The African Po­etry Book Fund

Poets and Writers - - Trends -

It is not sur­pris­ing that sev­eral world-class writ­ers col­lab­o­rated to bring the African Po­etry Book Fund (APBF) to life. Nor is it sur­pris­ing, given the vast num­ber of pro­lific African Amer­i­can and African-born writ­ers in Amer­ica, that such a fund—whose mis­sion is to cel­e­brate and pro­mote the po­etic arts of Africa—could have its roots here. What might be sur­pris­ing, though, is that the APBF is based not on ei­ther U.S. coast, or in one of the na­tion’s largest, most mul­ti­cul­tural cities, but in Lin­coln, Ne­braska. The heart of the Corn Belt. Willa Cather coun­try. The home of Go Big Red foot­ball.

Ne­braska’s dis­tance from Africa is wide, but the con­nec­tion is not so un­likely. Lin­coln and other parts of the state have long wel­comed refugee com­mu­ni­ties: Viet­namese, Hmong, Su­danese, and, most re­cently, Yezidis have all tilled new lives in the state. But the key to the African Po­etry Book Fund call­ing Lin­coln its home lies in the hands of ac­claimed poet Kwame Dawes, the founder and di­rec­tor of the APBF, who teaches at the Univer­sity of Ne­braska in Lin­coln. “It is nec­es­sary for me to bring the party, if you will, to wher­ever I am,” says Dawes. “Now we are the cen­ter for African po­etry, and the party is com­ing here.” Es­tab­lished in 2012, the APBF pub­lishes and pro­motes the work of po­ets who were born in Africa or have African-born par­ents.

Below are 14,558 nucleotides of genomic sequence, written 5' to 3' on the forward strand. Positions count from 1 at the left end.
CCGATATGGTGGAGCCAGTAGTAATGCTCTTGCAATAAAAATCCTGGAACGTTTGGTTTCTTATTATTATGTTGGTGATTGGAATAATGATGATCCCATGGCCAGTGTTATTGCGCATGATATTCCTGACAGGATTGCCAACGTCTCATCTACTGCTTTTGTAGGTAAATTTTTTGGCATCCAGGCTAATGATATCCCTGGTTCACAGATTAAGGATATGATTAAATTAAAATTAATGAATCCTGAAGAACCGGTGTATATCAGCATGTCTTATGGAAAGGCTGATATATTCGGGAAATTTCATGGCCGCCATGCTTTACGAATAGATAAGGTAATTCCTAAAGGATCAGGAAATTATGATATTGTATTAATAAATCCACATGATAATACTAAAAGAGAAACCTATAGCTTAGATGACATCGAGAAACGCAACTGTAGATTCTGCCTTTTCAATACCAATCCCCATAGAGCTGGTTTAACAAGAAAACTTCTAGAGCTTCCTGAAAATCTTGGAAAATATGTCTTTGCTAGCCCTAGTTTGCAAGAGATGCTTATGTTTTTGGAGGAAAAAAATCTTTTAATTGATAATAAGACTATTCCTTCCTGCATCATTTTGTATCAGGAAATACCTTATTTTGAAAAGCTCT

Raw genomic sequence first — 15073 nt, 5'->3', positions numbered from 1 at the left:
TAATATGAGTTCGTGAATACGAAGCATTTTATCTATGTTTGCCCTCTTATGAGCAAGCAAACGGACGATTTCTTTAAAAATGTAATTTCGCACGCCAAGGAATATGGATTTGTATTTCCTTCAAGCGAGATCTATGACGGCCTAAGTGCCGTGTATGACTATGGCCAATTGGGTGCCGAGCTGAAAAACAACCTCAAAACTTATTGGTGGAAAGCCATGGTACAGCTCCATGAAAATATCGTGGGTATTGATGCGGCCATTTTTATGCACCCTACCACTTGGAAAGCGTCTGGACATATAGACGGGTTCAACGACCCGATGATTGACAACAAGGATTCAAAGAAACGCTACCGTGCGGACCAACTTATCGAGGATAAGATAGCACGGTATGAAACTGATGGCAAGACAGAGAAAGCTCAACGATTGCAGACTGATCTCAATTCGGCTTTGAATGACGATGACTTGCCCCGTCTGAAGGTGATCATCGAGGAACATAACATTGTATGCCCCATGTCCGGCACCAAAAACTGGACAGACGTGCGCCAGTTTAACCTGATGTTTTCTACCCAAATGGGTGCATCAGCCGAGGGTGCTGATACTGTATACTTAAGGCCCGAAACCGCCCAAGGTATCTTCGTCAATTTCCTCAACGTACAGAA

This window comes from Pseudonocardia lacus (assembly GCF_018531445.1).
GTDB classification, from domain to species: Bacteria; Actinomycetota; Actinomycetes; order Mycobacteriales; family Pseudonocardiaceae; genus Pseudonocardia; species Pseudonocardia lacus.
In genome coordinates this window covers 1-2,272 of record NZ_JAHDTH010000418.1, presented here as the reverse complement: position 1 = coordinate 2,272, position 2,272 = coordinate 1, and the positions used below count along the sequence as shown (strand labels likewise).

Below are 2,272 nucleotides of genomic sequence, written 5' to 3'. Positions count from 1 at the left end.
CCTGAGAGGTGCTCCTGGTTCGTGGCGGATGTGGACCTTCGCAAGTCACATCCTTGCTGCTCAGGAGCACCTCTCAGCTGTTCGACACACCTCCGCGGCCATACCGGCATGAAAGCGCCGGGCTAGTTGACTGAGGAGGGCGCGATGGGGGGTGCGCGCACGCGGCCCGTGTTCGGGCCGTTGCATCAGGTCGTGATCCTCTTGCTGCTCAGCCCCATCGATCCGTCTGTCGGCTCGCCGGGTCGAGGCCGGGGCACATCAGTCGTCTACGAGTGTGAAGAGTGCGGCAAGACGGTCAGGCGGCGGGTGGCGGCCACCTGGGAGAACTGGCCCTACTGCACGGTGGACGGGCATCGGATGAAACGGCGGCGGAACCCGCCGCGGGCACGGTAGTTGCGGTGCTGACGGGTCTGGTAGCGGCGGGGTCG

A mix of award-win­ning po­ets and col­leagues who share, as Dawes says, “a deep pas­sion for writ­ing, writ­ers, and for Africa” has pro­pelled the pro­gram for­ward. Po­ets Chris Abani, Gabeba Baderoon, Aracelis Gir­may, John Keene, and Matthew Shen­oda are among the U.S.–based mem­bers of the ed­i­to­rial board, which also in­cludes Bri­tish nov­el­ist Bernar­dine Evaristo and South African writer Phillippa Yaa de Vil­liers. “This team is what drives the APBF,” says Dawes. With the help of a four-mem­ber ad­vi­sory board, the team has also de­vel­oped in­ter­na­tional part­ner­ships to help re­al­ize the APBF’s mis­sion, such as re­cent col­lab­o­ra­tions to open po­etry li­braries in Gam­bia, Botswana, Uganda, Kenya, and Ghana.

A reader browses the African Po­etry Li­brary in Nairobi, Kenya. Right: New chap­books from New-Gen­er­a­tion African Po­ets (Akashic Books, 2017).

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